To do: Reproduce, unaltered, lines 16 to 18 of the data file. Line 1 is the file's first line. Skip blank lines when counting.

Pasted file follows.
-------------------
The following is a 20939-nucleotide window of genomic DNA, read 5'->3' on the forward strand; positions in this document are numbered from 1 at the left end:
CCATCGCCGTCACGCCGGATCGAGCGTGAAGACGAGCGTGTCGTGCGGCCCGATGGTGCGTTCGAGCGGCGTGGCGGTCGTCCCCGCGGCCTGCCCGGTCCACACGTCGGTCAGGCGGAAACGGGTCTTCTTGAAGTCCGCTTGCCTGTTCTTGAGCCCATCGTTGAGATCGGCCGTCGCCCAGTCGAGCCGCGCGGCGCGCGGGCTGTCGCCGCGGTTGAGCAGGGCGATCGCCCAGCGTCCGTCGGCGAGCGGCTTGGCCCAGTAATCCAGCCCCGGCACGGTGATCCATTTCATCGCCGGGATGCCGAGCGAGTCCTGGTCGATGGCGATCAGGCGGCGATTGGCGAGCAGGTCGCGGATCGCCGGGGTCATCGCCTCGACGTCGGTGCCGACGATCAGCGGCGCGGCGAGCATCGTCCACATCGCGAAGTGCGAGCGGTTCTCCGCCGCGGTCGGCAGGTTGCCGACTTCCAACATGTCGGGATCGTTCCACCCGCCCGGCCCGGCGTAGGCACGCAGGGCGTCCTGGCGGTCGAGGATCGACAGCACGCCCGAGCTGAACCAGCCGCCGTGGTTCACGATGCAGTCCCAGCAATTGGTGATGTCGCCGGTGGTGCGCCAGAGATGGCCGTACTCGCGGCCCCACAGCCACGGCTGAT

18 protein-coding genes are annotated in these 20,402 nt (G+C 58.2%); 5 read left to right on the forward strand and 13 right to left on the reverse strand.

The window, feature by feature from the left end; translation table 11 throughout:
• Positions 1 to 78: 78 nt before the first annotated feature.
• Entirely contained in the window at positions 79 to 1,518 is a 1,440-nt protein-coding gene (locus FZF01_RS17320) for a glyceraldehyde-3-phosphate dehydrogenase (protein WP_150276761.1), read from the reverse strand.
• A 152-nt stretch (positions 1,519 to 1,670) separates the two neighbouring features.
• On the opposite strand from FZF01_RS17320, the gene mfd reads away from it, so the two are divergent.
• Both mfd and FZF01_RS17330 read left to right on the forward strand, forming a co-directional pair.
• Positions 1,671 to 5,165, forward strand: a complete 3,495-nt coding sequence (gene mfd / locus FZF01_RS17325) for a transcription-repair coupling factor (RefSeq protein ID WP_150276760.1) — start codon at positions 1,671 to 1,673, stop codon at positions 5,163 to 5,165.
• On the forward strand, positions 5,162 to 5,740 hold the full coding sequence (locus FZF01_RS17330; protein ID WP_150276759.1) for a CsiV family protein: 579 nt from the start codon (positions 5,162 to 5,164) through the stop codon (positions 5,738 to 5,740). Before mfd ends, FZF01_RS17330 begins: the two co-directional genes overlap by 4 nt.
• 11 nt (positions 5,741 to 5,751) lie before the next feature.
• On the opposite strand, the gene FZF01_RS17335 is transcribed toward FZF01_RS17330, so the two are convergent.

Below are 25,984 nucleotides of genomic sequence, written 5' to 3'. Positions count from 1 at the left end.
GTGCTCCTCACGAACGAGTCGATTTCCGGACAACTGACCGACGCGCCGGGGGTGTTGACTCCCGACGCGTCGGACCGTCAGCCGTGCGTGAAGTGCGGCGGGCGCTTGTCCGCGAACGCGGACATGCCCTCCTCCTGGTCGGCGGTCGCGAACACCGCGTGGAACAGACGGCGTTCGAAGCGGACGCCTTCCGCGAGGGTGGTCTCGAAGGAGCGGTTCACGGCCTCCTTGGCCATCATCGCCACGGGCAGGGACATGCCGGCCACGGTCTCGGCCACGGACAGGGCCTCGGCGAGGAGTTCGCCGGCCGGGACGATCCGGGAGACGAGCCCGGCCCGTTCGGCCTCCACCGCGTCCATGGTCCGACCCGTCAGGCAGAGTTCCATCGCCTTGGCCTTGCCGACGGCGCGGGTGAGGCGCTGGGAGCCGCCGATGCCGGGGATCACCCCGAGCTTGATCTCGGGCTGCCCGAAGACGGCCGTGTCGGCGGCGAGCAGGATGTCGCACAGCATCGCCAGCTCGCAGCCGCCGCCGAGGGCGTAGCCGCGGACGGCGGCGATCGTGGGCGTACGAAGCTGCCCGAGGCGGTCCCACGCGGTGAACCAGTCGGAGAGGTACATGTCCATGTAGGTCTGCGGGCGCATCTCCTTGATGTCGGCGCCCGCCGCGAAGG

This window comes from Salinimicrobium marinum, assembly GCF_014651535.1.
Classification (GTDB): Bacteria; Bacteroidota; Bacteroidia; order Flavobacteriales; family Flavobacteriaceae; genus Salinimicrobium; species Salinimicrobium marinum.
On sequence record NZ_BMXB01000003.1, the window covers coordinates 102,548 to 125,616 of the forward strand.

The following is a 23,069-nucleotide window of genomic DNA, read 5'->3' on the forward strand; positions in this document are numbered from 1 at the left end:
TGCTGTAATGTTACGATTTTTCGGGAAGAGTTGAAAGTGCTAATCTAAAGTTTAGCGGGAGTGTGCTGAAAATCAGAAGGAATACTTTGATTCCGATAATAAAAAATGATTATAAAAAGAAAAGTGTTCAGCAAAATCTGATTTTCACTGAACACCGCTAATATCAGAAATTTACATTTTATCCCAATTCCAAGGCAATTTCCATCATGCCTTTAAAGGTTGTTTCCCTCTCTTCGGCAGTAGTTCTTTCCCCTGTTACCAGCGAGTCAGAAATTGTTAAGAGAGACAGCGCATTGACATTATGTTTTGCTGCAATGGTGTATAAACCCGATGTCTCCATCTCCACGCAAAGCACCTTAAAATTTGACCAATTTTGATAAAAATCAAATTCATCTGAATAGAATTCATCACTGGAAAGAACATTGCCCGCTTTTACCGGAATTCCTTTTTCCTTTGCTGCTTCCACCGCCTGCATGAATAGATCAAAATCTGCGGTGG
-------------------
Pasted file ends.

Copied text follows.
This window comes from Salinimicrobium marinum, assembly GCF_014651535.1.
Classification (GTDB): Bacteria; Bacteroidota; Bacteroidia; order Flavobacteriales; family Flavobacteriaceae; genus Salinimicrobium; species Salinimicrobium marinum.
On sequence record NZ_BMXB01000003.1, the window covers coordinates 102,548 to 125,616 of the forward strand.